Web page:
The “Smoking Gun” in Heart Disease

08/11/2020 | 6 min. read

Dr. Stephen Sinatra

Dr. Stephen Sinatra

After more than 40 years as a clinical cardiologist, I've learned firsthand about the cardinal relationship between smoking and heart disease.

Smoking kills 480,000 Americans every year, shortens life expectancy by 10 years, and is our single greatest preventable cause of disease and death. In addition to precipitating chronic obstructive pulmonary disease (COPD) and nine out of 10 cases of lung cancer, this highly addictive habit wreaks havoc throughout your body—including your cardiovascular system.

How Smoking Harms Your Heart

You’d expect smoking to harm the lungs. After all, many of the 7,000 chemicals in tobacco smoke, which is delivered directly to the lungs, are toxic and at least 69 are carcinogenic.

But what about cardiovascular disease? When smoke is inhaled, many of these toxins are rapidly absorbed into the bloodstream. So, your blood vessels also take a direct hit—with devastating consequences.

  • Oxidative stress. Tobacco smoke is loaded with free radicals, which set off a chain reaction of oxidation that damages the endothelial cells that line the arteries and play a key role in cardiovascular health.
  • Nutrient depletion: Smoking severely depletes essential antioxidants like vitamin C and vitamin E, which are needed to curb free radicals and prevent oxidative stress.
  • Inflammation. Inflammation is your body’s response to injury—including arterial injury—and cardiovascular disease is closely associated with chronic low-level inflammation.
  • Cholesterol abnormalities. Smoking lowers protective HDL cholesterol and raises LDL cholesterol. It also intensifies the oxidation of LDL, which damages the arteries.
  • Thicker, stickier blood. Toxins in smoke make the blood thicker, which slows flow and the delivery of nutrients and oxygen, makes the heart work harder, and increases the likelihood of clots.
  • Rise in carbon monoxide & decline in oxygen levels. Smoking causes a buildup of carbon monoxide, which robs your body of oxygen. A smoker might as well hook himself up to the tailpipe of his car!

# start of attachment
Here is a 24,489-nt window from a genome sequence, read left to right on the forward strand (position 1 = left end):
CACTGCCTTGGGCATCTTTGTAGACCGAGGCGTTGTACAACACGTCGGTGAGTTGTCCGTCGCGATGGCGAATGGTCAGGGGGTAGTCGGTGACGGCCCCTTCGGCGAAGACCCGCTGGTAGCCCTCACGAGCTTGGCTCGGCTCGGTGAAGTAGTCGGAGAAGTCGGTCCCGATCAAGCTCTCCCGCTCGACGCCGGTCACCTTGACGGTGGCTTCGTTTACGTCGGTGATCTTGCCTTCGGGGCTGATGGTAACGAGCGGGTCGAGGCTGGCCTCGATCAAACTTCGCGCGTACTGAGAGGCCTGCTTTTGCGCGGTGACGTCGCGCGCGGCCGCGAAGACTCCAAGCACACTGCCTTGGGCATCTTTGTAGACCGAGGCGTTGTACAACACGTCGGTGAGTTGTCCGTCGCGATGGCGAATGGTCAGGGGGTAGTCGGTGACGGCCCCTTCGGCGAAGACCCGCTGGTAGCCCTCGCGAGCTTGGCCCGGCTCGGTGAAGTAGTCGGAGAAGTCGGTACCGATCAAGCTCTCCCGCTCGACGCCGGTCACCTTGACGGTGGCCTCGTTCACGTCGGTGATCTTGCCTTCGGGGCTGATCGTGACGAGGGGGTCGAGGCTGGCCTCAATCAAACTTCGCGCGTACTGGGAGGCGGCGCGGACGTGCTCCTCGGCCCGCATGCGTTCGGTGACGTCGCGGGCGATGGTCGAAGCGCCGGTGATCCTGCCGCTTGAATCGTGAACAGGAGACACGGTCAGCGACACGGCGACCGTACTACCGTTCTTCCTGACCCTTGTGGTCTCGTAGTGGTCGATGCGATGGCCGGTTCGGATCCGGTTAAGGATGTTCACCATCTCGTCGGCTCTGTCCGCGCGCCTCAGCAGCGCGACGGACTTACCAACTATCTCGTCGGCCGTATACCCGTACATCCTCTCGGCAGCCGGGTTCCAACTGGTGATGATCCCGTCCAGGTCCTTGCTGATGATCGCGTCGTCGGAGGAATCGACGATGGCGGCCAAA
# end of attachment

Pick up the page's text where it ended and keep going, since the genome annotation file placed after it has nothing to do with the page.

• Changes in heart rate & rhythm. Nicotine has a stimulating effect on the heart’s electrical system, which can make the heart beat faster, harder, or irregularly.
  • Blood vessel damage. The combination of these destructive processes significantly harms your blood vessels, setting the stage for atherosclerosis (the buildup of plaque) and stiffer, narrower, less elastic and responsive arteries.

What Cardiovascular Problems Are Related to Smoking?

Does smoking raise blood pressure?

Yes! Smoking causes narrowing and stiffening of the blood vessels and changes in blood flow which force the heart to work harder to pump blood through the body—raising your blood pressure. Plus, the rise in blood pressure causes further arterial damage and is a significant risk factor for multiple cardiovascular disorders.

Can smoking cause a heart attack?

For all the reasons listed above, smoking is a powerful risk factor for coronary artery disease. When plaque builds up in the coronary arteries, it limits blood flow and oxygen delivery to the heart muscle. A heart attack occurs when a coronary artery becomes blocked (usually by a blood clot), cuts off blood flow to the heart, and part of the heart muscle dies. Compared to nonsmokers, smokers are twice as likely to have heart attacks.

How about a stroke?

Most strokes are a result of a blood clot blocking an artery in or leading to the brain. Deprived of blood, oxygen, and nutrients, brain cells in the affected area die or are severely impaired. Because smoking is linked with risk factors for stroke such as high blood pressure and arterial damage, it significantly increases your likelihood of having a stroke.

Does smoking cause heart valve problems?

Smoking can raise blood pressure, which in combination with other maladaptive lifestyle habits may lead to exacerbation of leaking heart valves.

Does smoking cause heart palpitations?